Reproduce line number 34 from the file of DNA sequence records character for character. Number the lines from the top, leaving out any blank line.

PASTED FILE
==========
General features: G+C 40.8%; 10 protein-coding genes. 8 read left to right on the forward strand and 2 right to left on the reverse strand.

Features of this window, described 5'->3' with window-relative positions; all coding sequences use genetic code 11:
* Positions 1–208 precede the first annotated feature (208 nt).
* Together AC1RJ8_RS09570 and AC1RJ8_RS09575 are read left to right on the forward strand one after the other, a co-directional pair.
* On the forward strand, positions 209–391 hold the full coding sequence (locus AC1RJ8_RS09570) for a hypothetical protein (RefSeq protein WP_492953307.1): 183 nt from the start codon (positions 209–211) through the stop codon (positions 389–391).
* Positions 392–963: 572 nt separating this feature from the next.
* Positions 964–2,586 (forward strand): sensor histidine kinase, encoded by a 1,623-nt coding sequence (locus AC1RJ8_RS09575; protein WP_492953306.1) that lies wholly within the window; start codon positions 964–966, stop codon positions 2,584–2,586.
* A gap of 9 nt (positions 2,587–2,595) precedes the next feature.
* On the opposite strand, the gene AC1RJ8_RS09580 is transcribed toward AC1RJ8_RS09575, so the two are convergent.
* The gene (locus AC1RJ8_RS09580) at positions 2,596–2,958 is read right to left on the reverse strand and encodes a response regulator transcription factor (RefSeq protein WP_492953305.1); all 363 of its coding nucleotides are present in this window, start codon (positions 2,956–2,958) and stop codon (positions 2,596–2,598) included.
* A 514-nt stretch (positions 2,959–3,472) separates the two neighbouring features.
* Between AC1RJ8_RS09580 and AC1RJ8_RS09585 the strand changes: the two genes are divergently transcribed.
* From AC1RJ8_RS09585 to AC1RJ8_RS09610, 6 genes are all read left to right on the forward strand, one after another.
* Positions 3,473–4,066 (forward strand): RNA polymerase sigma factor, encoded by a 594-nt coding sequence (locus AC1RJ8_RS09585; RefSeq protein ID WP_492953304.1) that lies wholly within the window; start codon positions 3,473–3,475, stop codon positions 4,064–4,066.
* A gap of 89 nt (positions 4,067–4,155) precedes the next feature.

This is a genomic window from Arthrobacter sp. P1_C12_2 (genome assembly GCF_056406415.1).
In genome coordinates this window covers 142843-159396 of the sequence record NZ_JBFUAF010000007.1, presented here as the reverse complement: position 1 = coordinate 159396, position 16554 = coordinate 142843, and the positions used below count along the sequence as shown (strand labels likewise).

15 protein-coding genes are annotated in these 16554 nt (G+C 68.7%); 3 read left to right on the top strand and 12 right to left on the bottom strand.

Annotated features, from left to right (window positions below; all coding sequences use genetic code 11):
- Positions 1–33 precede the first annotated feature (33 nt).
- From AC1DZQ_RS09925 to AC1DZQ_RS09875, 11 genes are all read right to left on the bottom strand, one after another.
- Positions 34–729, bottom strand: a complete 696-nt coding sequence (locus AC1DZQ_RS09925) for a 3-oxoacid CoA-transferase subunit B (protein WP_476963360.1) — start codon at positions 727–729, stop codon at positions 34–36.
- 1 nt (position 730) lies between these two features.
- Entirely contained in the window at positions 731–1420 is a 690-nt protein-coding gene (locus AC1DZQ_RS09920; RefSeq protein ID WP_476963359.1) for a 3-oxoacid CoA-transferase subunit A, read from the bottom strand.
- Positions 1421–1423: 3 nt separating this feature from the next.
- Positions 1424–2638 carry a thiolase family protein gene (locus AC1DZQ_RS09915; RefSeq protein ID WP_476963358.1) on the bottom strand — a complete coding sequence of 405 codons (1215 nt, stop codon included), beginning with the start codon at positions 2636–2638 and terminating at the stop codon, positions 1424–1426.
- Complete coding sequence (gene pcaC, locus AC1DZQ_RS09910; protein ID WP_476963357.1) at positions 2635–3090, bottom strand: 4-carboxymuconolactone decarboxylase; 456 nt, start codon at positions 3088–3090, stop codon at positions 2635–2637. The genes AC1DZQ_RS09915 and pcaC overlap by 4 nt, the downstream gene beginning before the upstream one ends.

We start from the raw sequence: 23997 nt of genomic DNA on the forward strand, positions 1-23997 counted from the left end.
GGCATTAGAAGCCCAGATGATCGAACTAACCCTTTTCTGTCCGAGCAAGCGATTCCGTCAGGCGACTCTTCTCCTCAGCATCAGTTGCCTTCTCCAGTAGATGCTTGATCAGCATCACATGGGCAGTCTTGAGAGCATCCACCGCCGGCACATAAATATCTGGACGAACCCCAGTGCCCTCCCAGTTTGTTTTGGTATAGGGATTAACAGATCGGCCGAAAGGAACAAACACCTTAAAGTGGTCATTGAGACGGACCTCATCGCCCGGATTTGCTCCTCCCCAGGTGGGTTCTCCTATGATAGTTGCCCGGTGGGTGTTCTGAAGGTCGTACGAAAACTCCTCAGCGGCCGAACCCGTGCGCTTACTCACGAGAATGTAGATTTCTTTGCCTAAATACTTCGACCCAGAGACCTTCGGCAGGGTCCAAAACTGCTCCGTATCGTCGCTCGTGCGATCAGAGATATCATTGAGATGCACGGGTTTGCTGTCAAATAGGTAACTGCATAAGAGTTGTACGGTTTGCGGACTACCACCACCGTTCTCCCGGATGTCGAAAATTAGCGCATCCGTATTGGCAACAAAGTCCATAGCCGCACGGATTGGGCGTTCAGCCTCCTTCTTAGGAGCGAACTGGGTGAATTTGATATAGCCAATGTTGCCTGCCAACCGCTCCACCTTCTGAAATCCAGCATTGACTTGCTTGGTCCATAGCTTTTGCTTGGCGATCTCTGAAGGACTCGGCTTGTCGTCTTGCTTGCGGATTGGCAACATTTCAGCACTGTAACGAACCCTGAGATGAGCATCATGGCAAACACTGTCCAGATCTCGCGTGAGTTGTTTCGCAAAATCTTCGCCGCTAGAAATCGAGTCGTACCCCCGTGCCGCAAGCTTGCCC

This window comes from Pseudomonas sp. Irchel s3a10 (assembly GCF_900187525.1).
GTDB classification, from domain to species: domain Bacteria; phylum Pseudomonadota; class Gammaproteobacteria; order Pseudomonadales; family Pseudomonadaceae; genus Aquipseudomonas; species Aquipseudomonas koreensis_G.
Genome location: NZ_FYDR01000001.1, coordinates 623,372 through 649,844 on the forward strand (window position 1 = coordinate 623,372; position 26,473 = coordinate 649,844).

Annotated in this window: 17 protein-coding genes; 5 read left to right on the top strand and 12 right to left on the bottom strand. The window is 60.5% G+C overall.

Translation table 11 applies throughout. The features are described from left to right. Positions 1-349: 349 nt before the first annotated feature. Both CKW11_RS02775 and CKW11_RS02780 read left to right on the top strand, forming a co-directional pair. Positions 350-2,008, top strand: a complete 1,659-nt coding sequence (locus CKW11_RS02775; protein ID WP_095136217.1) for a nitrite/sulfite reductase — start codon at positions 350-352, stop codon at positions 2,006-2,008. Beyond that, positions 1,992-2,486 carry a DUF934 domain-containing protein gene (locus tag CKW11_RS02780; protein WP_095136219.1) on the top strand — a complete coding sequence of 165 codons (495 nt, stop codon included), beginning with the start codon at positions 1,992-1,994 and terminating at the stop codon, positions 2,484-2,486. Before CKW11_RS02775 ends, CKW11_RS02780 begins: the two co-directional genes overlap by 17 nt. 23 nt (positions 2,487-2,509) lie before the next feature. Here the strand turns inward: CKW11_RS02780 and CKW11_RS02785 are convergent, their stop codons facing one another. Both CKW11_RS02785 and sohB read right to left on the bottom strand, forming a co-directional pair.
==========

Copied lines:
Translation table 11 applies throughout. The features are described from left to right. Positions 1-349: 349 nt before the first annotated feature. Both CKW11_RS02775 and CKW11_RS02780 read left to right on the top strand, forming a co-directional pair. Positions 350-2,008, top strand: a complete 1,659-nt coding sequence (locus CKW11_RS02775; protein ID WP_095136217.1) for a nitrite/sulfite reductase — start codon at positions 350-352, stop codon at positions 2,006-2,008. Beyond that, positions 1,992-2,486 carry a DUF934 domain-containing protein gene (locus tag CKW11_RS02780; protein WP_095136219.1) on the top strand — a complete coding sequence of 165 codons (495 nt, stop codon included), beginning with the start codon at positions 1,992-1,994 and terminating at the stop codon, positions 2,484-2,486. Before CKW11_RS02775 ends, CKW11_RS02780 begins: the two co-directional genes overlap by 17 nt. 23 nt (positions 2,487-2,509) lie before the next feature. Here the strand turns inward: CKW11_RS02780 and CKW11_RS02785 are convergent, their stop codons facing one another. Both CKW11_RS02785 and sohB read right to left on the bottom strand, forming a co-directional pair.